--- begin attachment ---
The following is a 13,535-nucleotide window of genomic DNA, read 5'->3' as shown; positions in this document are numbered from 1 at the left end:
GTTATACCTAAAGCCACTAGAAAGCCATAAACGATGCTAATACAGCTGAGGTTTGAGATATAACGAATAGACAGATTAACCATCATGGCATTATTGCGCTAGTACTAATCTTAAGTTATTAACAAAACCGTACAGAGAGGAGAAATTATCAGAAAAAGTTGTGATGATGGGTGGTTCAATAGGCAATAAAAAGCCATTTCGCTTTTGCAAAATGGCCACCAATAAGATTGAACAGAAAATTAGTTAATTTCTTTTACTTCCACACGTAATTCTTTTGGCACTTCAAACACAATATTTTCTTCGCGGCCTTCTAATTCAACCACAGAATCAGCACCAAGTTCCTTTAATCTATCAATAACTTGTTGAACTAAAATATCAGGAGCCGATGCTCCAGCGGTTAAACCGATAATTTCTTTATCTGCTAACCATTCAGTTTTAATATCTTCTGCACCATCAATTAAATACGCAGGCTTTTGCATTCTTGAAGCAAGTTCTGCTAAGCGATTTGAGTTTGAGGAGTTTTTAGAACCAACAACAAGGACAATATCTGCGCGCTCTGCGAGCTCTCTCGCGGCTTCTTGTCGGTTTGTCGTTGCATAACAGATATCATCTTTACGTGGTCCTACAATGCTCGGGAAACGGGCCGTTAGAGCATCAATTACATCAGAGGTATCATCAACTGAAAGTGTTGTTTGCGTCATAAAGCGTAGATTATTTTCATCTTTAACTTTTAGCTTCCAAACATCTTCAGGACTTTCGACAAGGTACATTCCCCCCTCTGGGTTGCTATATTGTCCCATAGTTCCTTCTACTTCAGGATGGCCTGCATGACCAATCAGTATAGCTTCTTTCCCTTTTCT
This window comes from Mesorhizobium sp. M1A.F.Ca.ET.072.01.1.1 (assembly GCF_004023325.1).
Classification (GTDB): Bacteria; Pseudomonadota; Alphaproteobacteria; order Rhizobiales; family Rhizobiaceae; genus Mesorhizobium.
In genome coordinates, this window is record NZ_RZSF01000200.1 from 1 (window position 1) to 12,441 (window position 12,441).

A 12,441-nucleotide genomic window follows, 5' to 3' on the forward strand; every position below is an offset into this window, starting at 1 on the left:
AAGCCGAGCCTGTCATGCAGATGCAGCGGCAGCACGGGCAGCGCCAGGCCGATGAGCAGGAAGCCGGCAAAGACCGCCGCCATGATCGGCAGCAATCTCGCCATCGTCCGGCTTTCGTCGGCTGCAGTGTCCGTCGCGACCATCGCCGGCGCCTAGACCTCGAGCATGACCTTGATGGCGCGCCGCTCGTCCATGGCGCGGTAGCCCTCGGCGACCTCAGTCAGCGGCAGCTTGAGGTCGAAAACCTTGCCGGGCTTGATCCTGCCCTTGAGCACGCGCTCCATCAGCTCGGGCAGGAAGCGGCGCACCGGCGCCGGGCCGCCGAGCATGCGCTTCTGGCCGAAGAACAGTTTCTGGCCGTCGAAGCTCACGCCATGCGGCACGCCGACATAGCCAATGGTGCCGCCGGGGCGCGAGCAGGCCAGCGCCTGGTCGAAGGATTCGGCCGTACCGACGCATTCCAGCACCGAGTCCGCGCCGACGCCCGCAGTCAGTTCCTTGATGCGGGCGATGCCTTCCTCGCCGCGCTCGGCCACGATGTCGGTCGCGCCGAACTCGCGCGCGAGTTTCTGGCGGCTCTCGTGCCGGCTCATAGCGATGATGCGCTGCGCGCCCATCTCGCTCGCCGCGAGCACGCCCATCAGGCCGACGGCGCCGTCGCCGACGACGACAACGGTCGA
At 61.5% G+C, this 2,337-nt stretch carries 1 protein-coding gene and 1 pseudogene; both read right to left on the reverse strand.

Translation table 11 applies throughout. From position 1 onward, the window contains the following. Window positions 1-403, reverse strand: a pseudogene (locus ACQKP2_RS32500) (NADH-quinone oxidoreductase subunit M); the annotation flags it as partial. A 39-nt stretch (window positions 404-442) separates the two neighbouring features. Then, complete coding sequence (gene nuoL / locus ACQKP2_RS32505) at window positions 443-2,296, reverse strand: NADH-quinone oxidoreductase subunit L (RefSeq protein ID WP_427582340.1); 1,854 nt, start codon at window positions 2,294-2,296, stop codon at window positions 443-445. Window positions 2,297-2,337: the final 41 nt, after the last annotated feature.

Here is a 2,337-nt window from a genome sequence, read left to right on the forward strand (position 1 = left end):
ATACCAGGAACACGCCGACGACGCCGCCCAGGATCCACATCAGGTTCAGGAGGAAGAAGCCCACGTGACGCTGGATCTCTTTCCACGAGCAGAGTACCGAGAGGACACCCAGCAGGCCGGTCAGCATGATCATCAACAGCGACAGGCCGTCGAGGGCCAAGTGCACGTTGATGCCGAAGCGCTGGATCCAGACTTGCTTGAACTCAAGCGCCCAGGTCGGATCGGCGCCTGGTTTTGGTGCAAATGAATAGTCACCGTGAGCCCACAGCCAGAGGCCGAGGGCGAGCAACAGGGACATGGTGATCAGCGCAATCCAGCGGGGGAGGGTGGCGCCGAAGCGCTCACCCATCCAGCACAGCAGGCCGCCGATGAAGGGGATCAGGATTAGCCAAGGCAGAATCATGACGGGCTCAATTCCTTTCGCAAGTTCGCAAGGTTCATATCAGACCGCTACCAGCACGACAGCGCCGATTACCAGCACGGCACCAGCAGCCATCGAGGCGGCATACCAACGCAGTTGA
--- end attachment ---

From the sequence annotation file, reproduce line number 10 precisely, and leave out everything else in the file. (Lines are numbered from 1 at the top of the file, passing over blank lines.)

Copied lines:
Here is a 2,337-nt window from a genome sequence, read left to right on the forward strand (position 1 = left end):